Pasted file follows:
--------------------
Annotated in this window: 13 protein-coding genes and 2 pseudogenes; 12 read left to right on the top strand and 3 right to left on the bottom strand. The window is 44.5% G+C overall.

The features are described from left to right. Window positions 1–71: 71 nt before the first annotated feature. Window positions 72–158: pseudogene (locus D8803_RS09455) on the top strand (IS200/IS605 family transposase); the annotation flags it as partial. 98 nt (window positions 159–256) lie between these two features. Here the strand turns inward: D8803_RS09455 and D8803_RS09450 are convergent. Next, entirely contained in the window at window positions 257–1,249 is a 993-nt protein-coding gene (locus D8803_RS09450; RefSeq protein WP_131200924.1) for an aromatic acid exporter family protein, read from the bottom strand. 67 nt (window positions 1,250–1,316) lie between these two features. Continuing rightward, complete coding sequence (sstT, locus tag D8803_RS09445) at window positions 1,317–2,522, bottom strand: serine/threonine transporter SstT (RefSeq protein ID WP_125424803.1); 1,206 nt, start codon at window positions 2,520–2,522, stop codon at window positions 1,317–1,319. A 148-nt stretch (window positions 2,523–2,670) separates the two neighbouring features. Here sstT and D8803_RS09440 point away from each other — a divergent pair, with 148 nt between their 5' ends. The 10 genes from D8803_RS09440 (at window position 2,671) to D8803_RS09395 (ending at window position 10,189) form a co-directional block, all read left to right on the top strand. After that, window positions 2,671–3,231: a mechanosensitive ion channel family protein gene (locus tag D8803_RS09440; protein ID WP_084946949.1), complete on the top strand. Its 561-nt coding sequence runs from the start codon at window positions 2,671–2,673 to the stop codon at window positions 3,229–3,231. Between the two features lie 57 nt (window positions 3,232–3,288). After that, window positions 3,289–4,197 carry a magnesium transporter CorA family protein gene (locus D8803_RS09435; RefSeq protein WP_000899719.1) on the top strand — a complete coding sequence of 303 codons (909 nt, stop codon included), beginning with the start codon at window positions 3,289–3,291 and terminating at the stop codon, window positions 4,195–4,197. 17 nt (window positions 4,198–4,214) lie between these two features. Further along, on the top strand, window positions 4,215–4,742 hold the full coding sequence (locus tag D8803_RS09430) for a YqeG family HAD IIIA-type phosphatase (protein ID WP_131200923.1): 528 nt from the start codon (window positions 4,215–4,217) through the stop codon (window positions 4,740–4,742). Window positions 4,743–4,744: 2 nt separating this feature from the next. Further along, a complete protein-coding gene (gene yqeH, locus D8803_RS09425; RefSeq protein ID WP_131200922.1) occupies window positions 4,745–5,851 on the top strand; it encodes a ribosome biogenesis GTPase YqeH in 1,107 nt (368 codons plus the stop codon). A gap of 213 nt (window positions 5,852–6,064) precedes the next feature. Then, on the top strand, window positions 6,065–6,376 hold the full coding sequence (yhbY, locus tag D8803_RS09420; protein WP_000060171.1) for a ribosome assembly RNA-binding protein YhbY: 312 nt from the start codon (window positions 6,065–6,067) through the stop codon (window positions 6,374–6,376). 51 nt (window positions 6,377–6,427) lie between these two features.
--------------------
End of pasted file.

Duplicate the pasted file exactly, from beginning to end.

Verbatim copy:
Annotated in this window: 13 protein-coding genes and 2 pseudogenes; 12 read left to right on the top strand and 3 right to left on the bottom strand. The window is 44.5% G+C overall.

The features are described from left to right. Window positions 1–71: 71 nt before the first annotated feature. Window positions 72–158: pseudogene (locus D8803_RS09455) on the top strand (IS200/IS605 family transposase); the annotation flags it as partial. 98 nt (window positions 159–256) lie between these two features. Here the strand turns inward: D8803_RS09455 and D8803_RS09450 are convergent. Next, entirely contained in the window at window positions 257–1,249 is a 993-nt protein-coding gene (locus D8803_RS09450; RefSeq protein WP_131200924.1) for an aromatic acid exporter family protein, read from the bottom strand. 67 nt (window positions 1,250–1,316) lie between these two features. Continuing rightward, complete coding sequence (sstT, locus tag D8803_RS09445) at window positions 1,317–2,522, bottom strand: serine/threonine transporter SstT (RefSeq protein ID WP_125424803.1); 1,206 nt, start codon at window positions 2,520–2,522, stop codon at window positions 1,317–1,319. A 148-nt stretch (window positions 2,523–2,670) separates the two neighbouring features. Here sstT and D8803_RS09440 point away from each other — a divergent pair, with 148 nt between their 5' ends. The 10 genes from D8803_RS09440 (at window position 2,671) to D8803_RS09395 (ending at window position 10,189) form a co-directional block, all read left to right on the top strand. After that, window positions 2,671–3,231: a mechanosensitive ion channel family protein gene (locus tag D8803_RS09440; protein ID WP_084946949.1), complete on the top strand. Its 561-nt coding sequence runs from the start codon at window positions 2,671–2,673 to the stop codon at window positions 3,229–3,231. Between the two features lie 57 nt (window positions 3,232–3,288). After that, window positions 3,289–4,197 carry a magnesium transporter CorA family protein gene (locus D8803_RS09435; RefSeq protein WP_000899719.1) on the top strand — a complete coding sequence of 303 codons (909 nt, stop codon included), beginning with the start codon at window positions 3,289–3,291 and terminating at the stop codon, window positions 4,195–4,197. 17 nt (window positions 4,198–4,214) lie between these two features. Further along, on the top strand, window positions 4,215–4,742 hold the full coding sequence (locus tag D8803_RS09430) for a YqeG family HAD IIIA-type phosphatase (protein ID WP_131200923.1): 528 nt from the start codon (window positions 4,215–4,217) through the stop codon (window positions 4,740–4,742). Window positions 4,743–4,744: 2 nt separating this feature from the next. Further along, a complete protein-coding gene (gene yqeH, locus D8803_RS09425; RefSeq protein ID WP_131200922.1) occupies window positions 4,745–5,851 on the top strand; it encodes a ribosome biogenesis GTPase YqeH in 1,107 nt (368 codons plus the stop codon). A gap of 213 nt (window positions 5,852–6,064) precedes the next feature. Then, on the top strand, window positions 6,065–6,376 hold the full coding sequence (yhbY, locus tag D8803_RS09420; protein WP_000060171.1) for a ribosome assembly RNA-binding protein YhbY: 312 nt from the start codon (window positions 6,065–6,067) through the stop codon (window positions 6,374–6,376). 51 nt (window positions 6,377–6,427) lie between these two features.